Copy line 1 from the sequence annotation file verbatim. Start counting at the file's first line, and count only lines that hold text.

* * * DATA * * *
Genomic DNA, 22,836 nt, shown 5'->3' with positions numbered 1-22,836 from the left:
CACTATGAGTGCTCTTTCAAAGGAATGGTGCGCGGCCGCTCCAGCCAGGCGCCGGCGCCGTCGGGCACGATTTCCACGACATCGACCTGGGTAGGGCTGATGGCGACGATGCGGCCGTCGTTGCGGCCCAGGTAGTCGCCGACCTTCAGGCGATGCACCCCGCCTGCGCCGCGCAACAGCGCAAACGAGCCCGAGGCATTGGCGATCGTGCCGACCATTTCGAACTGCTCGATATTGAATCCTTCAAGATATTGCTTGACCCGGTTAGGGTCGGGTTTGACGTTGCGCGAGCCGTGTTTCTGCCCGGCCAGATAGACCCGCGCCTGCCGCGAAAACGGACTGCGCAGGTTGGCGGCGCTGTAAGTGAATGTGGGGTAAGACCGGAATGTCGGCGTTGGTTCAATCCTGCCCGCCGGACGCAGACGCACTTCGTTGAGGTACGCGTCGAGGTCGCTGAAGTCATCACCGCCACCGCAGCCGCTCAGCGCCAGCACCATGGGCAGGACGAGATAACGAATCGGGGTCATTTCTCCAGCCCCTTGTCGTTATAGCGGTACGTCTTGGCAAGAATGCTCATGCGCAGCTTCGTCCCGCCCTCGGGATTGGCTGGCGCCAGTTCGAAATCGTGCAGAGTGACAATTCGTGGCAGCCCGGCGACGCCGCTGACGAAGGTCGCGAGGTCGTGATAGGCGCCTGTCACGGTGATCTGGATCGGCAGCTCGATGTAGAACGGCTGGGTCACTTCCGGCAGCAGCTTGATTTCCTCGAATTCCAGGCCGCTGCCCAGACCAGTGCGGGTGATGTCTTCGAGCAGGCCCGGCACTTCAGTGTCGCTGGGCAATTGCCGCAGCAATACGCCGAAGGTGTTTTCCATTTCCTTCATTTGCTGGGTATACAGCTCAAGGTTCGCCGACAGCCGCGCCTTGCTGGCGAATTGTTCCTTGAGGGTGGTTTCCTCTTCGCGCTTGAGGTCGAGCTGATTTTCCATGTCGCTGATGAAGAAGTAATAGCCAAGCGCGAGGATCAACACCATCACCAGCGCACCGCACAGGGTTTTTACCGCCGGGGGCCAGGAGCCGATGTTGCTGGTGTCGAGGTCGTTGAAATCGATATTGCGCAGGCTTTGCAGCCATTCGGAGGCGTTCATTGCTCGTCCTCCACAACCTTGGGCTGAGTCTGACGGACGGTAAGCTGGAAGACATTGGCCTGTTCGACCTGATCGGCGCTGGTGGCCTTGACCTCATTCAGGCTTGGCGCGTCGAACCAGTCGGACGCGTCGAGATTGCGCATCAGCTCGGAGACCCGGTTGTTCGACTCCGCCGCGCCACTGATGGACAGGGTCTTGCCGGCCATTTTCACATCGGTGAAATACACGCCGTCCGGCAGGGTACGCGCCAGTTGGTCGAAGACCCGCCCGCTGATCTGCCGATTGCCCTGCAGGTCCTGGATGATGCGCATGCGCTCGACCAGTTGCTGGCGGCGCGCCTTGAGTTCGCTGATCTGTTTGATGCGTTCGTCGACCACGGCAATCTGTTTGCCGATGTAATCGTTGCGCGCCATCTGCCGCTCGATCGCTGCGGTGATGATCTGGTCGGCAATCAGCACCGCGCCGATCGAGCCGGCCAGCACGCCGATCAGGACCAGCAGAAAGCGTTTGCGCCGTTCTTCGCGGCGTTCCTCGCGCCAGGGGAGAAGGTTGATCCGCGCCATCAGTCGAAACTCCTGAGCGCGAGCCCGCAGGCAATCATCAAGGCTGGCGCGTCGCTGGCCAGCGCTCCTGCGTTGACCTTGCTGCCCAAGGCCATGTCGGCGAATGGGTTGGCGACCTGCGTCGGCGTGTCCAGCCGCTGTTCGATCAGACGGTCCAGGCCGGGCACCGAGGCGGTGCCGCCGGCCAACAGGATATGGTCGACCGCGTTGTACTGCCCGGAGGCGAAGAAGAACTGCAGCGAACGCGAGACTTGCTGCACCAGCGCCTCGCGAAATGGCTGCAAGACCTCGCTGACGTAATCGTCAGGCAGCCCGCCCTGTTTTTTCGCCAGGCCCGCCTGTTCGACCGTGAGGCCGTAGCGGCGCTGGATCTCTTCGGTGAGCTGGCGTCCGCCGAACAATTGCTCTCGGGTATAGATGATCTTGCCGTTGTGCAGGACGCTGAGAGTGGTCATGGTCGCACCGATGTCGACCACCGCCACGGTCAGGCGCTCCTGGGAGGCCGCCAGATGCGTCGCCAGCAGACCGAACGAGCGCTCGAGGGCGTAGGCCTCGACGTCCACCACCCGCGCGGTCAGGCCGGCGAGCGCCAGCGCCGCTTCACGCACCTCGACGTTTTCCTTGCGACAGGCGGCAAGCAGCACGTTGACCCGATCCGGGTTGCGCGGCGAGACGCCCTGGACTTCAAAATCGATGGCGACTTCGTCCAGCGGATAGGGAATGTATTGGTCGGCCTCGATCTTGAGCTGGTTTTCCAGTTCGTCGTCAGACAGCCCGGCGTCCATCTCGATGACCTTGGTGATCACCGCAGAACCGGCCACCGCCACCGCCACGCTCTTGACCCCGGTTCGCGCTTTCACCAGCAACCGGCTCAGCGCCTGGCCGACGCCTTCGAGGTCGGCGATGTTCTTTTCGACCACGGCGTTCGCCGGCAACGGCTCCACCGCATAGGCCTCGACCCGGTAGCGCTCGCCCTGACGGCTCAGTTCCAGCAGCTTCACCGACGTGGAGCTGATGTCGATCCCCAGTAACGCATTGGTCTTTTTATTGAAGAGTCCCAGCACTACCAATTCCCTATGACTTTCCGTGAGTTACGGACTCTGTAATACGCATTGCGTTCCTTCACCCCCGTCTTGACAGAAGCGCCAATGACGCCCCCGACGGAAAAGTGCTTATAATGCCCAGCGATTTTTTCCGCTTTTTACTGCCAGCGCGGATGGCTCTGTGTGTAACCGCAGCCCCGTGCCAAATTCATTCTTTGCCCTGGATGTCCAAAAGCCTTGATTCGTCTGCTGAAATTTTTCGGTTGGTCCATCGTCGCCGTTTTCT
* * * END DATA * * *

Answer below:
Genomic DNA, 22,836 nt, shown 5'->3' with positions numbered 1-22,836 from the left: